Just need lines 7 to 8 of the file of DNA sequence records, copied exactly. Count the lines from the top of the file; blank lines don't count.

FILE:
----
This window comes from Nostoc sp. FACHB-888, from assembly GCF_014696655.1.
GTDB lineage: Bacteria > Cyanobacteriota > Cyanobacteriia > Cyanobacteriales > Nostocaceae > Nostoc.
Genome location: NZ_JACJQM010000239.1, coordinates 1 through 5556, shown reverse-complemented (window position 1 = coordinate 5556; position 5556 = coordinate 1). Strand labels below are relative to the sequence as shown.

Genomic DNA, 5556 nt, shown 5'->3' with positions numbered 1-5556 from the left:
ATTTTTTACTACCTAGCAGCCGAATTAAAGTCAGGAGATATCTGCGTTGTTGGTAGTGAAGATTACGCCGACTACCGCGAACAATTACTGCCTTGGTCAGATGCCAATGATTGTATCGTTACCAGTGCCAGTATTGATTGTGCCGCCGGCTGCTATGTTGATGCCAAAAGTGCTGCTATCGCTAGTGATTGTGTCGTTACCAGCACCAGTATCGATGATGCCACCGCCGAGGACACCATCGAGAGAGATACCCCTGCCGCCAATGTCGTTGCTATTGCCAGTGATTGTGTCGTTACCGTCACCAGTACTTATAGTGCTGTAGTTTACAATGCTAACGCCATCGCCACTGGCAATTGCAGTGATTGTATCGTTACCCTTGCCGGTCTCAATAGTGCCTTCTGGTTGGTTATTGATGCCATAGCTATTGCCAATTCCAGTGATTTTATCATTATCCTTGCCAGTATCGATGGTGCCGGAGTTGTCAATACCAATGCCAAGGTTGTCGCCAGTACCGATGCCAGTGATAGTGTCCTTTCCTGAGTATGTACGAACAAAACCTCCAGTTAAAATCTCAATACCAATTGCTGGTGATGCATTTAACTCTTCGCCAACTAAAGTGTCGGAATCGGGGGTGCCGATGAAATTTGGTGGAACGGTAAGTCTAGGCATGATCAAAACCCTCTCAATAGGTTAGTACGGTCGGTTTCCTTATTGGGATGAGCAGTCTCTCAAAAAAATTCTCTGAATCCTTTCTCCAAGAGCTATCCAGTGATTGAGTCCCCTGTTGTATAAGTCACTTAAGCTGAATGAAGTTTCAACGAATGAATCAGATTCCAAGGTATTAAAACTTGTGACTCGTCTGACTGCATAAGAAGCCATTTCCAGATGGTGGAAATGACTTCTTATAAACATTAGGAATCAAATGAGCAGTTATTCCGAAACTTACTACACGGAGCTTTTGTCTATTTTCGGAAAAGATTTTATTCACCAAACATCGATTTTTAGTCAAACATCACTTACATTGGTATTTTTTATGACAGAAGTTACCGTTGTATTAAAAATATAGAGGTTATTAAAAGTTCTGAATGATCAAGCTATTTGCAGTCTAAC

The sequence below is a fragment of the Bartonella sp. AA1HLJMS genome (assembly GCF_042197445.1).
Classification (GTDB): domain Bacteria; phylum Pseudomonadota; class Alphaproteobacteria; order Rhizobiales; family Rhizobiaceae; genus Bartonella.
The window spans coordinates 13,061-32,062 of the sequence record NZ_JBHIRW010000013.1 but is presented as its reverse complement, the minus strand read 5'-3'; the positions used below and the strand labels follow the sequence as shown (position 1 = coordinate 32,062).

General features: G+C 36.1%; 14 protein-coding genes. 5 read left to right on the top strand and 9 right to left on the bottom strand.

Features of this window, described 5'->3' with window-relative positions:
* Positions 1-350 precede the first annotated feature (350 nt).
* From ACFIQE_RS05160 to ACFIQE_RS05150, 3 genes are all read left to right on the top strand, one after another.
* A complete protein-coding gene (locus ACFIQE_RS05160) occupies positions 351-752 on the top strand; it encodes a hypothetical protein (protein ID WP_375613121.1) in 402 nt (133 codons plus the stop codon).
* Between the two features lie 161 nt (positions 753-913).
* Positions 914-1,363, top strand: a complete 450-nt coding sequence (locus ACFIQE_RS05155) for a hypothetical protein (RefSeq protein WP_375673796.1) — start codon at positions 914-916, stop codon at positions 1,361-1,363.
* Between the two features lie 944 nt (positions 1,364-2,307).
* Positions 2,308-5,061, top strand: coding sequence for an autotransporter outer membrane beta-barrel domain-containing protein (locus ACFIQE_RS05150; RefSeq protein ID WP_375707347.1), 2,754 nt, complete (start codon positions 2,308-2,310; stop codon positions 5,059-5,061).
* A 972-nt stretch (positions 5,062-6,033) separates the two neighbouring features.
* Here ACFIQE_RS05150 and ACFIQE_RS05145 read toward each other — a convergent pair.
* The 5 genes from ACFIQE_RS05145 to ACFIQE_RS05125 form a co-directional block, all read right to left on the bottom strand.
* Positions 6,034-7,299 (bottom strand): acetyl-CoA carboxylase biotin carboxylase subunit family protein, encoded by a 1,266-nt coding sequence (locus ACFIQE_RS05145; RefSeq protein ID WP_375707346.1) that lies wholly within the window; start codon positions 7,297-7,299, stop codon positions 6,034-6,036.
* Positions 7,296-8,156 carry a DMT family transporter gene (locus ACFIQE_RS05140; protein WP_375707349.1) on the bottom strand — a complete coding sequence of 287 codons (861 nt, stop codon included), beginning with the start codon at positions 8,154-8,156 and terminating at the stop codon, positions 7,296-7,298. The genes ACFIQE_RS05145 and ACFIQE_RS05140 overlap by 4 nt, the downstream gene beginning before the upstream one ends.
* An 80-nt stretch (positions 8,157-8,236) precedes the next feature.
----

Classification (GTDB): domain Bacteria; phylum Pseudomonadota; class Alphaproteobacteria; order Rhizobiales; family Rhizobiaceae; genus Bartonella.
The window spans coordinates 13,061-32,062 of the sequence record NZ_JBHIRW010000013.1 but is presented as its reverse complement, the minus strand read 5'-3'; the positions used below and the strand labels follow the sequence as shown (position 1 = coordinate 32,062).